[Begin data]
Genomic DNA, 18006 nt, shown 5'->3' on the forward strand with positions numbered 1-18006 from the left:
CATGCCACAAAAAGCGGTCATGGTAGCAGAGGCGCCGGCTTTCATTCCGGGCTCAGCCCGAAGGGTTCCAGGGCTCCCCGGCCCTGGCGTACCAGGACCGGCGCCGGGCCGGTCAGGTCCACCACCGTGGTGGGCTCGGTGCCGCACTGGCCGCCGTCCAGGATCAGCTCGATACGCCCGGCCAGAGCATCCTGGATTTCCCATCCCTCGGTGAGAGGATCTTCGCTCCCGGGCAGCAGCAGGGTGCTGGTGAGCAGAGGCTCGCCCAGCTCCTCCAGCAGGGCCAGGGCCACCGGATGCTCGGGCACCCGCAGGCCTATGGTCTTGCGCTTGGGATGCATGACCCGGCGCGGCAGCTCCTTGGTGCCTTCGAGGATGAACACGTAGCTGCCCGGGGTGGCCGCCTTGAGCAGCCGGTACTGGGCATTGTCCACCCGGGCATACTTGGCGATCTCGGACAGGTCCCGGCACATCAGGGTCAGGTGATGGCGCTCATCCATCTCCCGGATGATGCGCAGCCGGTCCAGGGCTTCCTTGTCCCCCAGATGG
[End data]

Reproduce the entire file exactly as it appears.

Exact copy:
Genomic DNA, 18006 nt, shown 5'->3' on the forward strand with positions numbered 1-18006 from the left:
CATGCCACAAAAAGCGGTCATGGTAGCAGAGGCGCCGGCTTTCATTCCGGGCTCAGCCCGAAGGGTTCCAGGGCTCCCCGGCCCTGGCGTACCAGGACCGGCGCCGGGCCGGTCAGGTCCACCACCGTGGTGGGCTCGGTGCCGCACTGGCCGCCGTCCAGGATCAGCTCGATACGCCCGGCCAGAGCATCCTGGATTTCCCATCCCTCGGTGAGAGGATCTTCGCTCCCGGGCAGCAGCAGGGTGCTGGTGAGCAGAGGCTCGCCCAGCTCCTCCAGCAGGGCCAGGGCCACCGGATGCTCGGGCACCCGCAGGCCTATGGTCTTGCGCTTGGGATGCATGACCCGGCGCGGCAGCTCCTTGGTGCCTTCGAGGATGAACACGTAGCTGCCCGGGGTGGCCGCCTTGAGCAGCCGGTACTGGGCATTGTCCACCCGGGCATACTTGGCGATCTCGGACAGGTCCCGGCACATCAGGGTCAGGTGATGGCGCTCATCCATCTCCCGGATGATGCGCAGCCGGTCCAGGGCTTCCTTGTCCCCCAGATGG